Allow Us to Gently Point Out that New York Magazine's Cover Story Is MeaninglessS

New York Magazine cover stories that purport to capture and explain some element of our current zeitgeist are not to be taken seriously. Just to be clear. Only people hermetically sealed in bubbles of Manhattan privilege would even labor under the delusion that such works of artful fiction were meant to be "believed," in a literal sense. Still—it is bothersome that they continue to be foisted upon the public. Why not just publish a collection of knock-knock jokes, instead? They'd contain more wisdom.

The underlying problem with New York's cover story today, about Xanax, is that it masquerades as something new, something especially of the moment, as if Xanax use has just now reached the cultural peak at which it becomes suitable for a work of splashy zeitgeist journalism. This is, of course, theoretically possible—there could, for example, have been a massive explosion in Xanax prescriptions in the past year among the wealthy, educated New Yorkers that make up New York Magazine's version of a meaningful "New York today." This sort of information, placed up high in the story, would indicate that the story is about something real.

But this is New York Magazine, the self-sustaining fantasyland of design porn, real estate fellatio, and food fetishism, so of course instead of such proof we get firsthand examples of the author's friends and references to current pop songs and vague-to-the-point-of-meaningless meditations on the "global and abstract... situational anxiety" that allegedly haunts this generation as it has no other, and how things sure have changed since Elizabeth Wurtzel was partying in Soho. And how about those hard statistics about the upper crust's slide into benzodiazepine dependence, which would justify this whole airy undertaking in such glossy pages?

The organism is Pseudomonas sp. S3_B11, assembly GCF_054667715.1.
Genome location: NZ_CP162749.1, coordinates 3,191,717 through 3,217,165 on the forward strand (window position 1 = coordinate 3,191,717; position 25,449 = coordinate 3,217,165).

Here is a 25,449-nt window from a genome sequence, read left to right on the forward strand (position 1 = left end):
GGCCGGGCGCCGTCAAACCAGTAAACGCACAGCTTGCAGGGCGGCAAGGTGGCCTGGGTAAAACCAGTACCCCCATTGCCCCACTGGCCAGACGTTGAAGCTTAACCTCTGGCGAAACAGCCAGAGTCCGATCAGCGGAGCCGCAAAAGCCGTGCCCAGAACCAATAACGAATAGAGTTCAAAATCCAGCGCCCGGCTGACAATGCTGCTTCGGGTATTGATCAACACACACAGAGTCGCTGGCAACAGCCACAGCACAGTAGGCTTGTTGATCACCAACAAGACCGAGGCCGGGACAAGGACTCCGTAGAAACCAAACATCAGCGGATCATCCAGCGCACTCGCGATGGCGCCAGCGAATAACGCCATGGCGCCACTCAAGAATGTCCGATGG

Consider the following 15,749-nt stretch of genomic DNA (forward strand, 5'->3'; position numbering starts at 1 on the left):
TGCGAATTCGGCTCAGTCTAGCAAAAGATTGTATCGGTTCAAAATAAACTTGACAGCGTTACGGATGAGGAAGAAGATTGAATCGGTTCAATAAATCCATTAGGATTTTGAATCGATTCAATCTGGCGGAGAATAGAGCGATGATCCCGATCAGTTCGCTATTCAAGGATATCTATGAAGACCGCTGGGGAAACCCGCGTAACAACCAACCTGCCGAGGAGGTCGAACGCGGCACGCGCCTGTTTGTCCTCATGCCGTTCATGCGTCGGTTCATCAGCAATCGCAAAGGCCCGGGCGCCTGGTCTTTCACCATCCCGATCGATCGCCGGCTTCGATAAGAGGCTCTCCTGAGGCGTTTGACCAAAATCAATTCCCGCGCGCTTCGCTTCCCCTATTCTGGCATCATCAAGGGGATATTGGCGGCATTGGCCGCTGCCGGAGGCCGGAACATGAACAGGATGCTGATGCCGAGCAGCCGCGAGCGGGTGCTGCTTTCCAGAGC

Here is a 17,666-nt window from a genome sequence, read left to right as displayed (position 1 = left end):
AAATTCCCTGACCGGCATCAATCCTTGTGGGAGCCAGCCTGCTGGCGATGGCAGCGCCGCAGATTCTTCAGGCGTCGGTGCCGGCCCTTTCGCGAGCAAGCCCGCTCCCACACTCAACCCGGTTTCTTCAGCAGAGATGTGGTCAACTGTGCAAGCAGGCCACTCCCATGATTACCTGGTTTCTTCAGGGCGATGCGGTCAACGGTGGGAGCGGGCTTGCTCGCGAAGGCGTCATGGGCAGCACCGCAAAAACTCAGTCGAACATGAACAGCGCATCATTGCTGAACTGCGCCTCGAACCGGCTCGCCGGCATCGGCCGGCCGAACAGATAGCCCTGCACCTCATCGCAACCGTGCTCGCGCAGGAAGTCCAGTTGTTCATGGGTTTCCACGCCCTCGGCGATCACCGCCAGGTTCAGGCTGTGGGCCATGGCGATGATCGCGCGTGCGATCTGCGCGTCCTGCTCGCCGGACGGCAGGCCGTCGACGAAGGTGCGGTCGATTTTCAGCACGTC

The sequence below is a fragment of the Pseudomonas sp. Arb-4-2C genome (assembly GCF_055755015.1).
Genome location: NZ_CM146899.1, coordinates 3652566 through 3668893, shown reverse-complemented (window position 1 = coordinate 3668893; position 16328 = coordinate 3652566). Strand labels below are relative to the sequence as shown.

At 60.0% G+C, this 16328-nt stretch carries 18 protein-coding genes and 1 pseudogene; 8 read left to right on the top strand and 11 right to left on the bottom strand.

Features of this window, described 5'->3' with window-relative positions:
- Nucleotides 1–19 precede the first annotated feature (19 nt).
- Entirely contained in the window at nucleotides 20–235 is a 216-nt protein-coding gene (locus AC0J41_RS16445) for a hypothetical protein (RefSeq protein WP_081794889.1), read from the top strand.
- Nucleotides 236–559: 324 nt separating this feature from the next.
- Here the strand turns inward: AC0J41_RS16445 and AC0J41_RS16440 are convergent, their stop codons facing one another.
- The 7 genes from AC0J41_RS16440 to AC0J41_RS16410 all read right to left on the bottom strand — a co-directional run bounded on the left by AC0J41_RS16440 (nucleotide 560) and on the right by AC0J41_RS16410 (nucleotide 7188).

Though benzos have come to signify the frantic overwhelmed-ness of the professional elites (they were discovered in the autopsies of both Michael Jackson and Heath Ledger), SAMHSA says the person likeliest to abuse the drugs is a white man between the ages of 18 and 34 who is addicted to another substance-alcohol, heroin, painkillers-and is unemployed.

Huh. So Xanax is... more or less like every other drug, zeitgeistily speaking. Can't wait until the New York Magazine editors' friends get big into meth. More vivacious copy, at least.

[New York]